Employee Stress: The True Cost
by David Lee
Published in The John Liner Review, Vol 11(3), pg. 33-38, 1997
Most organizations have no idea just how much employee stress costs them each year. A 1990 study by the Princeton, NJ, firm of Foster Higgins & Co. indicated that corporate health benefits cost the average company 45 percent of its after-tax profits. With research implicating stress in 60 percent to 90 percent of medical problems, companies cannot afford to ignore the huge health-care expense employee stress creates.Although the relationship between stress and health care costs has received considerable attention, the true price tag is far greater than health care costs alone.
Studies show that stress adds to the cost of doing business in a number of ways. In this article, we will explore the depth and breadth to which employee productivity and well-being is compromised by stress.Just How Costly Is Employee Stress? To paint a complete picture of how stress costs organizations would require a far longer article than space permits, but we will address some of the most serious consequences of employee stress.
Stressed-out employees are more likely to miss work both as a coping mechanism and due to health-related problems. A recent study published in the American Journal of Health Promotion found that workers experiencing high stress were over two times more likely to be absent more than five times per year. Lost productivity and replacement costs make absenteeism a costly consequence.
Workers Compensation Claims
Stress-related claims have skyrocketed. The California Workers’ Compensation Institute (CWCI) reports that the number of workers compensation claims for mental stress increased by almost 700 percent between 1979 and 1988. Nine out of ten stress claimants ended up receiving compensation benefits. “Job pressures” account for nearly seven in ten stress claims, according to the CWCI. In Maine, stress-related claims have increased by 1,000 percent since 1985, according to Bureau of Labor Standards statistics.
Litigation is becoming an increasingly more common occurrence – not just in the workers compensation system, but in employer-employee relations. The feeling of powerlessness, a major contributor to employee stress, also contributes to the desire for retribution. When people feel helpless, when they feel they have no control over their lives, they are more likely to resort to extreme measures. In our litigious society, many organizations are reluctant to identify and address worker stress, fearing that admitting workers are stressed would provide “ammunition” for employee lawsuits.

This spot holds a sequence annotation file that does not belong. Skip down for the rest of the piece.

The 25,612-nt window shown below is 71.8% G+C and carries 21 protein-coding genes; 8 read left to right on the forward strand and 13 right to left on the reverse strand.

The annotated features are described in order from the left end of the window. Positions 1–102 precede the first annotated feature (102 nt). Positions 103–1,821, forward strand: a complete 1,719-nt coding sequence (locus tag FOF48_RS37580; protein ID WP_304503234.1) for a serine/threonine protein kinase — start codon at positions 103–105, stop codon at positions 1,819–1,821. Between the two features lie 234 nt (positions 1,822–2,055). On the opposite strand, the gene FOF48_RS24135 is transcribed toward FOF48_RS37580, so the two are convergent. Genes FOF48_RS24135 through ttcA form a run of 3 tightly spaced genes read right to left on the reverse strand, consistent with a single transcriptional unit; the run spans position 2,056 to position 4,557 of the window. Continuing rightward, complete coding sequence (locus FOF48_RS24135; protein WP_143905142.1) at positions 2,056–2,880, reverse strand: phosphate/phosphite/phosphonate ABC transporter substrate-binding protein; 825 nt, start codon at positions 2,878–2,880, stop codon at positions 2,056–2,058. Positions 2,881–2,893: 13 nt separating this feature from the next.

Although understandable, this approach creates the opposite effect. Stacey Moran, Ph.D., co-author of St. Paul Fire and Marine Insurance Company’s landmark report, American Workers Under Pressure Technical Report, addresses this issue: Discovering specific stressors and dealing with them is by far the best course of action for organizations. There is a better likelihood of litigation if a company ignores stress-related problems than if it addresses them up-front.
Frequent grievances are both a legitimate warning sign that organizational problems exist and a less extreme way of expressing powerlessness, which in itself indicates organizational problems. Robert Rosen writes about the connection between organizational climate, employee stress, and grievances in The Healthy Company. Rosen tells the story of a Safeway bakery manager whose department averaged 75 to 80 grievances a year. By honestly addressing his managerial style and cultivating a very different workplace environment, he saw grievances drop to just one in a five-year period. The effect of a grievance goes far beyond the employee and his or her supervisor. On average, every filed grievance translates into approximately 80 hours of lost productivity by the worker filing the complaint and by co-workers due to morale problems, according to an article published in the Personnel Journal.
Forty percent of employee turnover is related to stress, according to a study by the Bureau of National Affairs. When companies consider the cost of lost productivity and of recruiting and training new employees, stress-induced turnover is a very expensive problem. In the previous example of the Safeway bakery manager, his efforts at creating a more worker-friendly atmosphere translated into a turnover decrease from as high as 100 percent in some positions to a department average of 10 percent.